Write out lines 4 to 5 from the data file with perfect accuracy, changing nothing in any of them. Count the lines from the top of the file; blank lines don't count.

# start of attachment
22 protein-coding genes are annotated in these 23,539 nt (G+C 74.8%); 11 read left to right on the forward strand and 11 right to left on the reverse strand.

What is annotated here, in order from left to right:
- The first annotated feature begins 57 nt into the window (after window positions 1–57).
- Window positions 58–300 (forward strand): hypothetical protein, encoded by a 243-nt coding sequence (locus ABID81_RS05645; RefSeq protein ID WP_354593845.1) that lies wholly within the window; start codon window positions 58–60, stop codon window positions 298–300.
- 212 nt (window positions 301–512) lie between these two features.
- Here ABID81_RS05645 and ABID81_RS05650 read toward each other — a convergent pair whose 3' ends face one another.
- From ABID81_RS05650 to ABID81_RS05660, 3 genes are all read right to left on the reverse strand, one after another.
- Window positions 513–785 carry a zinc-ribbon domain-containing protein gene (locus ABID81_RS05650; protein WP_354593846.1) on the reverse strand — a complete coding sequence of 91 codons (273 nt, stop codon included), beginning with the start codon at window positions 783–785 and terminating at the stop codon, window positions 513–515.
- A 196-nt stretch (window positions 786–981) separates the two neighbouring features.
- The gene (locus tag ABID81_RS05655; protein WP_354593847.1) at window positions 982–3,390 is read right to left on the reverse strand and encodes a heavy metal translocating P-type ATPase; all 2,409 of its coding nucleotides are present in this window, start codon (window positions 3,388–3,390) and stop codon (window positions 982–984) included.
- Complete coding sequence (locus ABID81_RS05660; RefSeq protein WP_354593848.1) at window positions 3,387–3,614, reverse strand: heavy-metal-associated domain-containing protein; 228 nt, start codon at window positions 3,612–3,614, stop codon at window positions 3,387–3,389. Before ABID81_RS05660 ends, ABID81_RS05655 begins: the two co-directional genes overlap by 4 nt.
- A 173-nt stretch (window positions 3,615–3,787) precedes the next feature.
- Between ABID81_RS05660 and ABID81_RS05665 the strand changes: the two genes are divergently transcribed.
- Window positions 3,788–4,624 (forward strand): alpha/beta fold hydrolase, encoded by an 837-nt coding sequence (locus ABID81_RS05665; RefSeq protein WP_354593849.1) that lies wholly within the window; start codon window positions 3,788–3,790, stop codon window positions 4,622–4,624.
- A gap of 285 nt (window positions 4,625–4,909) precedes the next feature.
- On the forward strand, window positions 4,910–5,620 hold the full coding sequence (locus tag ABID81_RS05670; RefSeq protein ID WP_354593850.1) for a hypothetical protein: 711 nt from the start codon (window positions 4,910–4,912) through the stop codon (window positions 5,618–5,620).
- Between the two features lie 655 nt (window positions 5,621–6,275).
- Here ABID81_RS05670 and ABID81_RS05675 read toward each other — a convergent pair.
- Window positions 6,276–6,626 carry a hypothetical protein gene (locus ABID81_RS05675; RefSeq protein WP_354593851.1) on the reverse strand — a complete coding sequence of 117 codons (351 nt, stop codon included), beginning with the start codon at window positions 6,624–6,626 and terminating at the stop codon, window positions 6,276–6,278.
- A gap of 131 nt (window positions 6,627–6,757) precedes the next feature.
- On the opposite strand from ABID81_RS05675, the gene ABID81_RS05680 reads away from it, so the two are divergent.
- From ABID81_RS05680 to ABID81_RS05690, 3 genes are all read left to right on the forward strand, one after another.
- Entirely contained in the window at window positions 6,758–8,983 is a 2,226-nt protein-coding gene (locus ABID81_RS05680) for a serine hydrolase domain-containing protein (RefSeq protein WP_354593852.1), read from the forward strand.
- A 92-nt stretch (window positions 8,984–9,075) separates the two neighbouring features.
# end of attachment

- Window positions 58–300 (forward strand): hypothetical protein, encoded by a 243-nt coding sequence (locus ABID81_RS05645; RefSeq protein ID WP_354593845.1) that lies wholly within the window; start codon window positions 58–60, stop codon window positions 298–300.
- 212 nt (window positions 301–512) lie between these two features.